The year to come

Senior Cilicia Anderson gives her insight on the road to her future including college applications, scholarships, and the feeling of acceptance.

Cilicia Anderson, Opinion Editor

Dear Class of 2019,

From the outside looking in, senior year seemed like it was going to be the best year of high school. Having only two credits left to satisfy, I was looking forward to having a schedule of just electives, focusing on my extracurricular activities and enjoying my final year of adolescence.

When the reality hit that there was so much more to be done to prepare myself for college, I was surprised at how lengthy, costly, and time consuming the college application process really was.

I was fortunate enough to apply to 13 colleges using fee waivers, and although this is something I am thankful for, I was still worried about financial expenses. According to Forbes, students are scared of applying to too few colleges with fear they won’t get in anywhere, whereas those who plan to apply to many, like me, are worried about the expensive and overwhelming process.

There is a lot to do while applying to schools; setting up your Naviance, Common Application and Coalition accounts, sending test scores and transcripts, and keeping track of all the important deadlines.

Another thing I wasn’t aware of was the amount of money it costs to just apply to schools. The cost of applications for competitive schools can run from $50 to $75. Additionally, it’s $12 per school to send test scores, plus the cost to secure your spot and your housing application fee.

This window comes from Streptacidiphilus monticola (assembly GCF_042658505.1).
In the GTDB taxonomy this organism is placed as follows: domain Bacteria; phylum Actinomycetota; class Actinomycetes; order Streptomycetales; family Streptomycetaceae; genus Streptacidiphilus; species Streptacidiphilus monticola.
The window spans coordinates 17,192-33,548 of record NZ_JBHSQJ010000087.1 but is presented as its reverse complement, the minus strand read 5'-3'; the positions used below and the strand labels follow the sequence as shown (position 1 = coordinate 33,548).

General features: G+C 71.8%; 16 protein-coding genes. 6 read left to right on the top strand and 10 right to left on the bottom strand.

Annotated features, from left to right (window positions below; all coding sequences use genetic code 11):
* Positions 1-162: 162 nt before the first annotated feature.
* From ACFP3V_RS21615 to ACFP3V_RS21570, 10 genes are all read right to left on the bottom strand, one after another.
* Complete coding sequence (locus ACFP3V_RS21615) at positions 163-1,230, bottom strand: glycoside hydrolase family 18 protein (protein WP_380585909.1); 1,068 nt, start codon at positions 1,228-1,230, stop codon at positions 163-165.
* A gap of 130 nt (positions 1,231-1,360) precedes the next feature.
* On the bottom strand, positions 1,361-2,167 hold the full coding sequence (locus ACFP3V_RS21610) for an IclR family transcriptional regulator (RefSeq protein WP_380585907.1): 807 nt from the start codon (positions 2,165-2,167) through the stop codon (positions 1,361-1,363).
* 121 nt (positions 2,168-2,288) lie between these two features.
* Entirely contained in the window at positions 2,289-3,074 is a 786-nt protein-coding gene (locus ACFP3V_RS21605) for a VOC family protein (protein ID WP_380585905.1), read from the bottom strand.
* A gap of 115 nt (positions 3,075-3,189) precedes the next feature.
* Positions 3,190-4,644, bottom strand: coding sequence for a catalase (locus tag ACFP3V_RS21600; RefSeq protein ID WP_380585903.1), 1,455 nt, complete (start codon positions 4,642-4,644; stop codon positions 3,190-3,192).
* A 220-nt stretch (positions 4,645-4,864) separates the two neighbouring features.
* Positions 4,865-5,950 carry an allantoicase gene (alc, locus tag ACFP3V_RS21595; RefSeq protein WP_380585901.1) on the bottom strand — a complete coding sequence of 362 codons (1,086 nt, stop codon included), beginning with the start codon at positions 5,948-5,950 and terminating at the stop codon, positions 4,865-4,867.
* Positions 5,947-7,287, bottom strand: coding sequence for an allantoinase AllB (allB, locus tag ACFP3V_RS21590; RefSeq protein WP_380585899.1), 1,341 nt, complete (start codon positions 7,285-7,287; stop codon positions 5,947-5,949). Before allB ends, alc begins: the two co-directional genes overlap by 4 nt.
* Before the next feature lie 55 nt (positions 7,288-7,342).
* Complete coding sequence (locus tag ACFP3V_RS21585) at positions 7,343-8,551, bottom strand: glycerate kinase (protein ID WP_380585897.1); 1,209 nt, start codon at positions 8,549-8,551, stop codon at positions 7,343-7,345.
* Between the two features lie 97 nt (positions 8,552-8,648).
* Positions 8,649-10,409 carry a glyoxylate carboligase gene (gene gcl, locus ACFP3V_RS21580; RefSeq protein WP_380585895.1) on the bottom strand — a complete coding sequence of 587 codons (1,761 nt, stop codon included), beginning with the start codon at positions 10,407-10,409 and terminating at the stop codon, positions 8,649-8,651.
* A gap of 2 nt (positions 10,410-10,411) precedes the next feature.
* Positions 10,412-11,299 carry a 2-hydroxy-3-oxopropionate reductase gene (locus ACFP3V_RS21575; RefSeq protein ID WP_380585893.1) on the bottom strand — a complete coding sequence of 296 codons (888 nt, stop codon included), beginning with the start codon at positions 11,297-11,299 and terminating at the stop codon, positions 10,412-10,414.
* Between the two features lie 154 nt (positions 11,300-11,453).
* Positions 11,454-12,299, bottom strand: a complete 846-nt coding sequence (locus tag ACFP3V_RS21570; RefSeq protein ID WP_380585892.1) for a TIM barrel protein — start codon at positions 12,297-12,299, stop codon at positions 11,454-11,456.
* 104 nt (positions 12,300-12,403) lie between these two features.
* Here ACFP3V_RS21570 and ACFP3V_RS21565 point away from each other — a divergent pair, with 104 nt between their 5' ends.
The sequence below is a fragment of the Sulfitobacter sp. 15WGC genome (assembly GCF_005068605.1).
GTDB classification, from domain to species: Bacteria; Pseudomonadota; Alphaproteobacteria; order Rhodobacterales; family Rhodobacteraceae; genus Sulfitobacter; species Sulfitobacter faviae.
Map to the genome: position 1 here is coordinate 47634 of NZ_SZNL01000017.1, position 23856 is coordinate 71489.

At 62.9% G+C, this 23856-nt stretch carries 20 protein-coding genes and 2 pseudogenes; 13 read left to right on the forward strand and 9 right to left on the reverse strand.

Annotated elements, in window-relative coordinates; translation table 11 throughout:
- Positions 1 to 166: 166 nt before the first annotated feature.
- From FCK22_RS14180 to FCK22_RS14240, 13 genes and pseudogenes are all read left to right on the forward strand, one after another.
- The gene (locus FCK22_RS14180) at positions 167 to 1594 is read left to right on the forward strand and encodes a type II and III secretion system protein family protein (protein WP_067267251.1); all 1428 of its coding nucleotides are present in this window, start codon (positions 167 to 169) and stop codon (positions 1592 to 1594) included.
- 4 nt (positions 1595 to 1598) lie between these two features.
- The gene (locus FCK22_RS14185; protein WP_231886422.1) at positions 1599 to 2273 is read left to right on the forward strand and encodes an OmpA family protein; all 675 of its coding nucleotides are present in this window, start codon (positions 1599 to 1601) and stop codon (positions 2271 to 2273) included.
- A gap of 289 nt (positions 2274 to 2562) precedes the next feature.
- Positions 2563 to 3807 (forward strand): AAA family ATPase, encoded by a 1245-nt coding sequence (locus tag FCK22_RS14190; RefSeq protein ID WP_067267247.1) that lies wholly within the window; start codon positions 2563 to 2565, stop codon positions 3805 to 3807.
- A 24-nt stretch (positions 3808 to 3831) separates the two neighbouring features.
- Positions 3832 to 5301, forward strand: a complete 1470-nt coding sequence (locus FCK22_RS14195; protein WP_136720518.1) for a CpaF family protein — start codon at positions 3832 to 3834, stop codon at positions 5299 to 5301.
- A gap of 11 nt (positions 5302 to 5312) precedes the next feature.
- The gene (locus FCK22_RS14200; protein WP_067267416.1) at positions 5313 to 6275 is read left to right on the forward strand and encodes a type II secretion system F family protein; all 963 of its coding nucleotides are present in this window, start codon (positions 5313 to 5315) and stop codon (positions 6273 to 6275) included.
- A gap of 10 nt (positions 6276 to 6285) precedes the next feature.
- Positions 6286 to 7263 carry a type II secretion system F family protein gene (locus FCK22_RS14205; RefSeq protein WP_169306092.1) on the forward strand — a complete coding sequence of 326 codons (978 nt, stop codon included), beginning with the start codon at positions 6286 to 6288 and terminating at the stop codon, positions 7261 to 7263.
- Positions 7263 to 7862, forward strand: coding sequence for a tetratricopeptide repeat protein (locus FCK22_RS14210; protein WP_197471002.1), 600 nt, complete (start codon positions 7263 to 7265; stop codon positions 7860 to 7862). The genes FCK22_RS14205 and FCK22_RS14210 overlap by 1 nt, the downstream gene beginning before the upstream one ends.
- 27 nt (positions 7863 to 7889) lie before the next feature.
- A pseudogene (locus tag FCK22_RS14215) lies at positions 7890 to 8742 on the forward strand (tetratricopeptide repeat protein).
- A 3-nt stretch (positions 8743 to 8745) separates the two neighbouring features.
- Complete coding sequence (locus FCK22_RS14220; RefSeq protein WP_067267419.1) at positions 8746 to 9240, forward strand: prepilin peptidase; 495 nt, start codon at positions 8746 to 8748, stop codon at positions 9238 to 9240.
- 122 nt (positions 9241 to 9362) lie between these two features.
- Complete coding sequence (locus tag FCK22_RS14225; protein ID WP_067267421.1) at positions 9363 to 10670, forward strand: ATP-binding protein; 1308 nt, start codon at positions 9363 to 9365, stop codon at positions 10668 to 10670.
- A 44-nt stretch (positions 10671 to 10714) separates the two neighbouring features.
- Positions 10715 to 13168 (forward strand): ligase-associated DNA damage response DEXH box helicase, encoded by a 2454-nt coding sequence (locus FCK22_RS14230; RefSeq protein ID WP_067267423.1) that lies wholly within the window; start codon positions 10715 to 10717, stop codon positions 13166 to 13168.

According to, it can cost thousands of dollars just to apply to college, something that I wasn’t aware of until reviewing my recent transactions.

It is important that students preparing for college make sure they create a plan to satisfy the costs necessary to apply to the colleges of their choice. In my case, I was fortunate enough to be sent fee waivers from colleges through my email, which I advise every senior to check regularly. I was also on the lookout for both school and independent scholarship opportunities to cut down on some of the costs.

After all the chaos of completing applications, writing essays, reaching out to coaches and sending all appropriate paperwork, it was time to play the waiting game. I submitted all of my applications in November and, since I mostly applied for summer terms, I received some of my responses within the next couple of months as well as my merit scholarships.

It is such an exciting feeling getting the package in the mail saying “Congratulations! You’re in!” For all the years of work you have been putting in, you finally have something to show for; it makes waking up at five in the morning worth it.

The process was nerve-racking and there was always a worry that I was forgetting something important. However, the acceptance letters I have gotten so far are reassuring because it lets me know that I did what I was supposed to do all this time and the parties and events I missed out on were for good reason.

Remember, the better your grades, the less money you’ll spend when the time comes to pay for college fees.

College isn’t for everyone. And if it’s for you, take this as my fair warning for the work and success to come. I speak from personal experience when I say that as long as you create a plan and are in constant communications with your guidance counselors, there is nothing to worry about.